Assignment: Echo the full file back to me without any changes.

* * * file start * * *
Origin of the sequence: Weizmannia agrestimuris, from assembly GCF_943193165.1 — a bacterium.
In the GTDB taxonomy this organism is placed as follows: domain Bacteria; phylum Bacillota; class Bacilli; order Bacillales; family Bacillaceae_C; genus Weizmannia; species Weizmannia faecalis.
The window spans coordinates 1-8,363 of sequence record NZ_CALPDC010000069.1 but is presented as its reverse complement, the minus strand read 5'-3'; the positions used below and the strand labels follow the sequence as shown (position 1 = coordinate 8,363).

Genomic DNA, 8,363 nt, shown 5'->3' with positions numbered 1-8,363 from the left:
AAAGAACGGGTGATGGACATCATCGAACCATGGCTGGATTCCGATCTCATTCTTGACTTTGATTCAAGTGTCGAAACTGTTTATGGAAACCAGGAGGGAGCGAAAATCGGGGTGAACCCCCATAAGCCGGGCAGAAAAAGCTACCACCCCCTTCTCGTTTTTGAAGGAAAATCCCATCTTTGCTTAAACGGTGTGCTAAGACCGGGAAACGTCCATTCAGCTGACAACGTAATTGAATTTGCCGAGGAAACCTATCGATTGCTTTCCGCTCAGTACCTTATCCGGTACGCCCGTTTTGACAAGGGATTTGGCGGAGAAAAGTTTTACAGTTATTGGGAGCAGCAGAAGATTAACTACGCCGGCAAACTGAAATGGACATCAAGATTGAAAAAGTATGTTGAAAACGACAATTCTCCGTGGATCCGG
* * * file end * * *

Origin of the sequence: Weizmannia agrestimuris, from assembly GCF_943193165.1 — a bacterium.
In the GTDB taxonomy this organism is placed as follows: domain Bacteria; phylum Bacillota; class Bacilli; order Bacillales; family Bacillaceae_C; genus Weizmannia; species Weizmannia faecalis.
The window spans coordinates 1-8,363 of sequence record NZ_CALPDC010000069.1 but is presented as its reverse complement, the minus strand read 5'-3'; the positions used below and the strand labels follow the sequence as shown (position 1 = coordinate 8,363).

Genomic DNA, 8,363 nt, shown 5'->3' with positions numbered 1-8,363 from the left:
AAAGAACGGGTGATGGACATCATCGAACCATGGCTGGATTCCGATCTCATTCTTGACTTTGATTCAAGTGTCGAAACTGTTTATGGAAACCAGGAGGGAGCGAAAATCGGGGTGAACCCCCATAAGCCGGGCAGAAAAAGCTACCACCCCCTTCTCGTTTTTGAAGGAAAATCCCATCTTTGCTTAAACGGTGTGCTAAGACCGGGAAACGTCCATTCAGCTGACAACGTAATTGAATTTGCCGAGGAAACCTATCGATTGCTTTCCGCTCAGTACCTTATCCGGTACGCCCGTTTTGACAAGGGATTTGGCGGAGAAAAGTTTTACAGTTATTGGGAGCAGCAGAAGATTAACTACGCCGGCAAACTGAAATGGACATCAAGATTGAAAAAGTATGTTGAAAACGACAATTCTCCGTGGATCCGG